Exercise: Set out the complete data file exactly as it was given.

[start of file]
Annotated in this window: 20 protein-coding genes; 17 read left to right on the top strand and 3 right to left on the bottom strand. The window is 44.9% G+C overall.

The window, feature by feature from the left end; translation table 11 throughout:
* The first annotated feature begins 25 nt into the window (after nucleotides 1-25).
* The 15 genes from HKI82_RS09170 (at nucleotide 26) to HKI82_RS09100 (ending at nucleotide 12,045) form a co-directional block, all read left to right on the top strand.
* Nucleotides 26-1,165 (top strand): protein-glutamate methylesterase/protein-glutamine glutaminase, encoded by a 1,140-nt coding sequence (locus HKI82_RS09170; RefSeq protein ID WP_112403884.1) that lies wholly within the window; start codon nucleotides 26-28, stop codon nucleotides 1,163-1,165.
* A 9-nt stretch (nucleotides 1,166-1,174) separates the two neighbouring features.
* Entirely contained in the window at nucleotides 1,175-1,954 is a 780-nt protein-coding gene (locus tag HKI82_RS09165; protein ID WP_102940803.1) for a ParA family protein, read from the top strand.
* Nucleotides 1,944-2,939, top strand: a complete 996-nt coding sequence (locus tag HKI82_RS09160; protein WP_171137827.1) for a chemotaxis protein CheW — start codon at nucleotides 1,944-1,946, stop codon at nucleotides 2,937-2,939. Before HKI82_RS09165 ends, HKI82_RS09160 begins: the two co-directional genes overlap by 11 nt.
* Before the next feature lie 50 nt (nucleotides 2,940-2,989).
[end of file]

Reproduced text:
Annotated in this window: 20 protein-coding genes; 17 read left to right on the top strand and 3 right to left on the bottom strand. The window is 44.9% G+C overall.

The window, feature by feature from the left end; translation table 11 throughout:
* The first annotated feature begins 25 nt into the window (after nucleotides 1-25).
* The 15 genes from HKI82_RS09170 (at nucleotide 26) to HKI82_RS09100 (ending at nucleotide 12,045) form a co-directional block, all read left to right on the top strand.
* Nucleotides 26-1,165 (top strand): protein-glutamate methylesterase/protein-glutamine glutaminase, encoded by a 1,140-nt coding sequence (locus HKI82_RS09170; RefSeq protein ID WP_112403884.1) that lies wholly within the window; start codon nucleotides 26-28, stop codon nucleotides 1,163-1,165.
* A 9-nt stretch (nucleotides 1,166-1,174) separates the two neighbouring features.
* Entirely contained in the window at nucleotides 1,175-1,954 is a 780-nt protein-coding gene (locus tag HKI82_RS09165; protein ID WP_102940803.1) for a ParA family protein, read from the top strand.
* Nucleotides 1,944-2,939, top strand: a complete 996-nt coding sequence (locus tag HKI82_RS09160; protein WP_171137827.1) for a chemotaxis protein CheW — start codon at nucleotides 1,944-1,946, stop codon at nucleotides 2,937-2,939. Before HKI82_RS09165 ends, HKI82_RS09160 begins: the two co-directional genes overlap by 11 nt.
* Before the next feature lie 50 nt (nucleotides 2,940-2,989).